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Sports Psychology, Baseball, The New York Yankees And The Impact Of The Loss Of Legends

Posted by: Dr. Granat on October 31, 2007

Joe Torre, father figure to many players, outstanding gentleman and a baseball
coaching legend is now gone and on his way to the west coast and to the
Los Angeles Dodgers.


Don Mattingly, a very popular Yankee, a fine player and a class act is now gone and
it appears, that he, too, may end up in Los Angeles as Joe Torre’s bench coach.

Alex Rodriguez, already a legend and perhaps the best hitter in the game right
now, apparently didn’t like playing in New York that much and has
decided to play for the team that will pay him the most money. So, he, too, is gone, as
is Larry Bowa.

To make matters worse, presently, there is also a possibility that Mariano Rivera,
perhaps the greatest closer of all time, will also leave the Metropolitan area.

George Steinbrenner, a legendary owner, also appears to longer be running the club.
Like him or not, George Steinbrenner was committed to putting a winning team on the
field. His teams has a very fine record while he was running the club.

The Yankees do have some fine young pitching talent and a number of good players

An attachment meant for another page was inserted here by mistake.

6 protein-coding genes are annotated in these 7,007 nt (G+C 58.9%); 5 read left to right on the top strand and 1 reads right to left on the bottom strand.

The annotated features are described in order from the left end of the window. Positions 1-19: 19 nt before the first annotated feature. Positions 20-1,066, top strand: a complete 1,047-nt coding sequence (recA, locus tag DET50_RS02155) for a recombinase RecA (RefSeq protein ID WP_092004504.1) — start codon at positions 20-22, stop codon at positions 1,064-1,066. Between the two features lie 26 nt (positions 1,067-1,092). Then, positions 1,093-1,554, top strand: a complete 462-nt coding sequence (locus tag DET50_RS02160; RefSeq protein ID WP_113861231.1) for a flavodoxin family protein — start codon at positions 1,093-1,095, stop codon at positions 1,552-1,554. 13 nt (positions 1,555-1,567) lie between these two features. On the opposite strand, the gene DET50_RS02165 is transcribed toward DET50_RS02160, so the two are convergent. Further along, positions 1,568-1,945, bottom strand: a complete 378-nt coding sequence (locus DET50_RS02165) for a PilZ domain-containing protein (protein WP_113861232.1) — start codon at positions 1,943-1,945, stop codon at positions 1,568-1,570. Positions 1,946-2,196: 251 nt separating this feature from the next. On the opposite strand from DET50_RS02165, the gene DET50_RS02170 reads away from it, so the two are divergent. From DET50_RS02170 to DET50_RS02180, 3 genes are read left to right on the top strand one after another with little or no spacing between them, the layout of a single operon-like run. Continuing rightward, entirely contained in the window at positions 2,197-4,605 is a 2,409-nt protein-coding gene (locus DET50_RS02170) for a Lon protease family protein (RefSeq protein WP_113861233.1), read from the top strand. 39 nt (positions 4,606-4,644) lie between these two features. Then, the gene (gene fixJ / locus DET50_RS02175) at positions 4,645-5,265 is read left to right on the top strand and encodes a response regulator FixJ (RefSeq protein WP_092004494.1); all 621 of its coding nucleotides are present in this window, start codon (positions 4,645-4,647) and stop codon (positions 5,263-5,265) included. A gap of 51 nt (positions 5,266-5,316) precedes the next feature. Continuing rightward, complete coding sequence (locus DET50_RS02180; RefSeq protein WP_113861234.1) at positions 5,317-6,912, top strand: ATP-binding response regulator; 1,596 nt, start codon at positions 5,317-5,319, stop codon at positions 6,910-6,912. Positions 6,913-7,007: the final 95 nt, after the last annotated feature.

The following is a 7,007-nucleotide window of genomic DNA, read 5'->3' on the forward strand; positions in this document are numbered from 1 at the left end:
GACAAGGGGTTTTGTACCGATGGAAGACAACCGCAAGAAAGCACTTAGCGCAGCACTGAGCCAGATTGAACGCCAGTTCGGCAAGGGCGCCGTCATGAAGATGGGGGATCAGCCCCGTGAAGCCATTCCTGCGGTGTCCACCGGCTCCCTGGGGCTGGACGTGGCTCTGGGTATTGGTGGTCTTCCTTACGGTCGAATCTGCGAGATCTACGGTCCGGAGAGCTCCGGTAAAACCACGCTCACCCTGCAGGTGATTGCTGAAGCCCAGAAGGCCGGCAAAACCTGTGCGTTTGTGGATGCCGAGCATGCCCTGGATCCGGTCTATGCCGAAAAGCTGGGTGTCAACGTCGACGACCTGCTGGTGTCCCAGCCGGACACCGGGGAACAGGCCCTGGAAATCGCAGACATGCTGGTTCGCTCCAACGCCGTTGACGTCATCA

on their roster. However, I do not think they can compete with the Boston Red Sox,
which is now an outstanding franchise. They appear to be capable of winning their
division for many years to come.

Losing so many legends will have a profound impact on the Yankee organization.
The present management team does not seem to understand the fact that luminaries
like Torre, Rivera and Mattingly inspire and motivate players, particularly younger
players. There is no question that Joe Torre was a powerful and yet calming paternal
figure for many of the players. He had an extraordinary record and he did a superb job
of managing athletes with large egos. There was little conflict on the team with Torre
at the helm.

Joe Girardi appears to be a bright guy, but he lacks the sage like qualities that
helped to make Joe Torre an outstanding manager. Girardi will be viewed as a peer
by many of the Yankees and I don’t think he will be able to keep the clubhouse calm
the way that his predecessor was able to.

While the Yankees played poorly against the Cleveland Indians during the post
season, they staged a miraculous comeback in the second half of the season. They
were outstanding since the start of July and Joe Torre must be given some of the
credit for leading the team throughout this spectacular run.

Legends and legendary figures can captivate and motivate fans and players.
Losing five or six figures who are baseball icons will be too much for the Yankees
to recover from psychologically for several years.

In my view, it may take them some time to return to the playoffs and to the World

Jay P. Granat, Ph.D. is a Psychotherapist in River Edge, NJ. He is the Founder of and the coach to many top athletes.

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